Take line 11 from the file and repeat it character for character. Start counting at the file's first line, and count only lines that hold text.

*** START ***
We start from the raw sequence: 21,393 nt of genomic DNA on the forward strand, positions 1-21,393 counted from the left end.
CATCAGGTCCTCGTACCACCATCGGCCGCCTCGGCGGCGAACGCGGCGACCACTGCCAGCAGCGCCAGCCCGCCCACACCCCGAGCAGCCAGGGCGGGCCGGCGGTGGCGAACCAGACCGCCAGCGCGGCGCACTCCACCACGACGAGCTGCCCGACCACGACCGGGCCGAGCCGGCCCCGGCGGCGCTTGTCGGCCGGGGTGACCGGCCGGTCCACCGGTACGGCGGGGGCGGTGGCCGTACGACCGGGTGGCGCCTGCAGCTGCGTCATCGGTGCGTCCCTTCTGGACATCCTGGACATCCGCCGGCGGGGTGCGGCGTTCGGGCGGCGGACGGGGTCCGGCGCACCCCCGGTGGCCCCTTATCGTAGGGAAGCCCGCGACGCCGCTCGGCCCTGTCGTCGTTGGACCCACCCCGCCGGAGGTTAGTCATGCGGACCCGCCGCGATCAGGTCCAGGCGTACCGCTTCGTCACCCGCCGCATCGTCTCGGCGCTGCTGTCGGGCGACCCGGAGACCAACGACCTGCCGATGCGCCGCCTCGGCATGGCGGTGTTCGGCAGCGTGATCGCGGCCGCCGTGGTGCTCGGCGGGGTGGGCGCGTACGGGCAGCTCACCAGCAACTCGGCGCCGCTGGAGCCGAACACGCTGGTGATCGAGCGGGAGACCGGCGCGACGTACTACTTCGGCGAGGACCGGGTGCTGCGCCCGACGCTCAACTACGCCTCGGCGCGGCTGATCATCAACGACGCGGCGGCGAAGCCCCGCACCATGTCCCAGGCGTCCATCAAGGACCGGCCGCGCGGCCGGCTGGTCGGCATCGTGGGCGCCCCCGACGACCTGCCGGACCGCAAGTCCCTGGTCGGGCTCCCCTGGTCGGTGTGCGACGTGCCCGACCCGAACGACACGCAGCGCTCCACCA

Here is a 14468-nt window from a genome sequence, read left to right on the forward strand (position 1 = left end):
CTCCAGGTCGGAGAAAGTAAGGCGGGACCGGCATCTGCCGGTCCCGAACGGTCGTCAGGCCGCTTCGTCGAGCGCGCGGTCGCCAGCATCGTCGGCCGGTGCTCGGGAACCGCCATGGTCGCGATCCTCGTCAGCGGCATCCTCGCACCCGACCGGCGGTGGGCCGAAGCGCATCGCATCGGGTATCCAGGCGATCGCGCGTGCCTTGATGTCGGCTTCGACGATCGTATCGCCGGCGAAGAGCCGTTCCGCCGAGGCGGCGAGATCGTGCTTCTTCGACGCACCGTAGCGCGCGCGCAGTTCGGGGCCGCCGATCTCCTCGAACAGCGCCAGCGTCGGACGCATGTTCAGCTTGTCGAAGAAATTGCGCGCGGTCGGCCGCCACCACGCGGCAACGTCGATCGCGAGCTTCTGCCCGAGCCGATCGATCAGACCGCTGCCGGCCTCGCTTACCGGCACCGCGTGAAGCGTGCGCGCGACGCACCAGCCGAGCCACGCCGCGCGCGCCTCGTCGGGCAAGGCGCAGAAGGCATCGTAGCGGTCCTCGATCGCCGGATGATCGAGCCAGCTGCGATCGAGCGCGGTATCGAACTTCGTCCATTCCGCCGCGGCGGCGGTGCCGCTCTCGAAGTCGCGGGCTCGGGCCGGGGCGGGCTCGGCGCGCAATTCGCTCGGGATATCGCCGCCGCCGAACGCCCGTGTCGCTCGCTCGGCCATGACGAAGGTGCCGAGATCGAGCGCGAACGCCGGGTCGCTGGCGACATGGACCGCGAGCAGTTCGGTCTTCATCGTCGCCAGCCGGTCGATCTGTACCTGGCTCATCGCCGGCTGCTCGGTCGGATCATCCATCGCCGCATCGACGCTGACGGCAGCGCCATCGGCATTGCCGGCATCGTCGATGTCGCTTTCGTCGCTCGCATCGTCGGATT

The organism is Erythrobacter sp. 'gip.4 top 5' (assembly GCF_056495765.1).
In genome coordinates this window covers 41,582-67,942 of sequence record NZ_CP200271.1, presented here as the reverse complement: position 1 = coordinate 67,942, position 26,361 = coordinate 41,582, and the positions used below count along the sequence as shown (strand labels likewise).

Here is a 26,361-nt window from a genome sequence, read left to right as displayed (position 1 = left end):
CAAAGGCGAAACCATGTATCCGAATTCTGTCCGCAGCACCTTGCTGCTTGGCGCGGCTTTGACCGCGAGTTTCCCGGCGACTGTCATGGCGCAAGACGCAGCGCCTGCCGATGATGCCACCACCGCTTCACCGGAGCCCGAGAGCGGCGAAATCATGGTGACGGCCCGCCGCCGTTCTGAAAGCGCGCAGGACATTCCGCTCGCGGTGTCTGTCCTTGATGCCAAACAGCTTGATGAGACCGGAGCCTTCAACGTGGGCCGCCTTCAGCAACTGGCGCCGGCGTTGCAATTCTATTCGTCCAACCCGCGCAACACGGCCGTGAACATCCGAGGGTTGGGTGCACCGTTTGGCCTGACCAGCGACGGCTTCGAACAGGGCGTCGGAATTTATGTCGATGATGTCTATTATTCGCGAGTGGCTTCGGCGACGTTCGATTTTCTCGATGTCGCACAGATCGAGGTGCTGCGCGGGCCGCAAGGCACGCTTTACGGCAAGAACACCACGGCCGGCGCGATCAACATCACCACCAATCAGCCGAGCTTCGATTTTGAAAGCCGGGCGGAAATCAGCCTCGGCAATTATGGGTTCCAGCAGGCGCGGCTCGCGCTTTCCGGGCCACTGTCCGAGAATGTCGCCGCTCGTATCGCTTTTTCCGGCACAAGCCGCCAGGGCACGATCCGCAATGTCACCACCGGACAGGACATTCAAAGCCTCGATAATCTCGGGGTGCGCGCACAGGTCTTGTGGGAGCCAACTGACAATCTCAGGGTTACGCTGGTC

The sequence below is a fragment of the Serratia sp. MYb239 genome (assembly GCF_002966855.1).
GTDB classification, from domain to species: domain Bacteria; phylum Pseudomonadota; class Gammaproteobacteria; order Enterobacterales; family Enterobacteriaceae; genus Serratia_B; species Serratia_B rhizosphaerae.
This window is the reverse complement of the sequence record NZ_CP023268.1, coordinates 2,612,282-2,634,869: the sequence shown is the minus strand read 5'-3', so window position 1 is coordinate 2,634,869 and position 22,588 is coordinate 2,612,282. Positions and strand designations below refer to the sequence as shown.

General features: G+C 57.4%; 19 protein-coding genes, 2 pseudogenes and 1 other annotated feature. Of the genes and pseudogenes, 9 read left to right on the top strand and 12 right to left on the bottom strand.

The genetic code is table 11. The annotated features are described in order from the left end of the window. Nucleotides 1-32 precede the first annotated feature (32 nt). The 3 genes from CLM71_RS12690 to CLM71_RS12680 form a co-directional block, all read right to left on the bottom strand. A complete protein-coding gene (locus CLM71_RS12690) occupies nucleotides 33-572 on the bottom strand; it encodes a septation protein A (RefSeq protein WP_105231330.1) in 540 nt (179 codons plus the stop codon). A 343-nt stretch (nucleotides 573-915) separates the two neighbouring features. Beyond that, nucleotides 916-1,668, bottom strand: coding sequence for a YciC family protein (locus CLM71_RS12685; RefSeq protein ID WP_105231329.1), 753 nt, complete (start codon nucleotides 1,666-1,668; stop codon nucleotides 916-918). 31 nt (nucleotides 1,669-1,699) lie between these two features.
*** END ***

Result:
This window is the reverse complement of the sequence record NZ_CP023268.1, coordinates 2,612,282-2,634,869: the sequence shown is the minus strand read 5'-3', so window position 1 is coordinate 2,634,869 and position 22,588 is coordinate 2,612,282. Positions and strand designations below refer to the sequence as shown.